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139. Good, R.J., and L.A. Girifalco, “A theory for the estimation of surface and interfacial energies, III. Estimation of surface energies of solids from contact angle data,” J. Physical Chemistry, 64, 561-565, (1960).

142. Good, R.J., and M.K. Chaudhury, “Theory of adhesive forces across interfaces, I. The Lifshitz-van der Waals component of interaction in adhesion,” in Fundamentals of Adhesion, Lee, L.-H., ed., 137-151, Plenum Press, Feb 1991.

The theory of the apolar components of interfacial forces was examined in the previous chapter of this volume.(1) It has been possible to develop that theory of apolar components at this time owing to the existence of quantitative, mathematically formulated theories of forces between molecules (e.g., the London theory) together with the Lifshitz electromagnetic theory of the interaction of macroscopic bodies. (See the previous chapter for references.)

1657. Good, R.J., and M.N. Koo, “The effect of drop size on contact angle,” J. Colloid and Interface Science, 71, 283, (1979).

2006. Good, W.R., “A comparison of contact angle interpretations,” J. Colloid and Interface Science, 44, 63-71, (Jul 1973).

1066. Goodwin, A., “Atmospheric pressure plasma technologies for surface modification of polymers,” in AIMCAL 2003 Fall Technical Conference, AIMCAL, Oct 2003.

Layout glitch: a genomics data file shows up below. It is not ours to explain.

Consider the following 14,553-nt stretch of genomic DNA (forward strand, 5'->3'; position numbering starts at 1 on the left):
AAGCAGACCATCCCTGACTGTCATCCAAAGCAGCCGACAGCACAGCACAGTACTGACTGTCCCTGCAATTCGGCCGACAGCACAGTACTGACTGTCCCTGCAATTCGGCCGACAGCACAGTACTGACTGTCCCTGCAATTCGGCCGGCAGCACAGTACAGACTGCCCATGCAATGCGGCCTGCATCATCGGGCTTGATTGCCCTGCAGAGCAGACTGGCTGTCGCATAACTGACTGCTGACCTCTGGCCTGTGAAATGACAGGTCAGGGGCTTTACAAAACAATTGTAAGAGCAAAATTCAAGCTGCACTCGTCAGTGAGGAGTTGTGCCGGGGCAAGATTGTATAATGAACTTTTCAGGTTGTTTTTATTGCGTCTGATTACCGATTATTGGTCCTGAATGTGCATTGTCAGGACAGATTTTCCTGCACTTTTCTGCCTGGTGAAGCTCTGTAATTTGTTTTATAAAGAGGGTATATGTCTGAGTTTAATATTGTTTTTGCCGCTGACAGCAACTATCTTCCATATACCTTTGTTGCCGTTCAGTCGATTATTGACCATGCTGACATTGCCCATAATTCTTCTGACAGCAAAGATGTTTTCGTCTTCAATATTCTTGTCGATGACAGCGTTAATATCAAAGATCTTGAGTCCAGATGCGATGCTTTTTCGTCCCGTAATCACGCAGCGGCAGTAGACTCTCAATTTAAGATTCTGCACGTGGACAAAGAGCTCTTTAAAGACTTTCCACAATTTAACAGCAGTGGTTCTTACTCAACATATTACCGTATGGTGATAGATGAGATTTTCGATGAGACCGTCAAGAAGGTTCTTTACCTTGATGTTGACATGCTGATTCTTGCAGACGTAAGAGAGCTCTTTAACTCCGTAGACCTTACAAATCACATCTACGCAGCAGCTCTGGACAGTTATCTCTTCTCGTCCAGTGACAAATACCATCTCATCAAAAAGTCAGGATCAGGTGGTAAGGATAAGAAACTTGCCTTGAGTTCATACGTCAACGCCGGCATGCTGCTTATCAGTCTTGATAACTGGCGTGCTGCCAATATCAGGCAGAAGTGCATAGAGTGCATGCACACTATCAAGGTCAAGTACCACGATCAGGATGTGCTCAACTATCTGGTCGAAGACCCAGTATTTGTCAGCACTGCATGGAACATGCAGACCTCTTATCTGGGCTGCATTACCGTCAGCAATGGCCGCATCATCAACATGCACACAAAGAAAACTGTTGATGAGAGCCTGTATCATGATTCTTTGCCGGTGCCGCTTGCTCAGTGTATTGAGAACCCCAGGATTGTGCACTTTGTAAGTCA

145. Gorzynski, M.R., “Goniometer provides accurate measurement of bottle coatings,” Packaging Technology & Engineering, 5, 48-51, (Apr 1996).

1091. Gotoh, K., “Wettability and surface free energies of polymeric materials exposed to excimer ultraviolet light and particle deposition onto their surfaces in water,” in Polymer Surface Modification: Relevance to Adhesion, Vol. 3, K.L. Mittal, ed., 125-138, VSP, Sep 2004.

The effects of exposure to [72 nm ultraviolet (UV) excimer light in ambient air on the wettability and surface free energy of polymer films were investigated from contact angle measurements. The polymer films used were polyethylene (PE), polypropylene (PP), poly (ethylene terephthalate)(PET), nylon 6 (Ny6) and polyimide (Pl). As a measure of the wettability, the water contact angle was determined by the sessile drop and the Wilhelmy methods. For all films, considerable increase in wettability was accomplished by UV exposure within a few tens of seconds. After the UV exposure, a decrease in the wettability, the hydrophobic recovery, was observed over a time period of several days. Even after the recovery, the wettability was sufficiently higher compared to that before the UV exposure. The Lifshitz-van der Waals component and Lewis acid-base parame-ters of the surface free energy of the films were determined by contact angle measurements using certain probe liquids. The base parameter was found to increase considerably by the UV exposure. XPS analysis and AFM observation of the film surfaces showed that such increases in the wettability and the surface free energy were due to the increased atomic oxygen concentration at the film surfaces. The effect of the UV exposure on particle deposition onto PP and PET in water was also examined using spherical polyethylene and nylon 12 particles. The apparent equilibrium number of particles deposited on the polymer substrate decreased drastically after UV exposure. The particle deposition behavior was explained well in terms of the free energy change due to deposition, which was calculated from various surface free energies.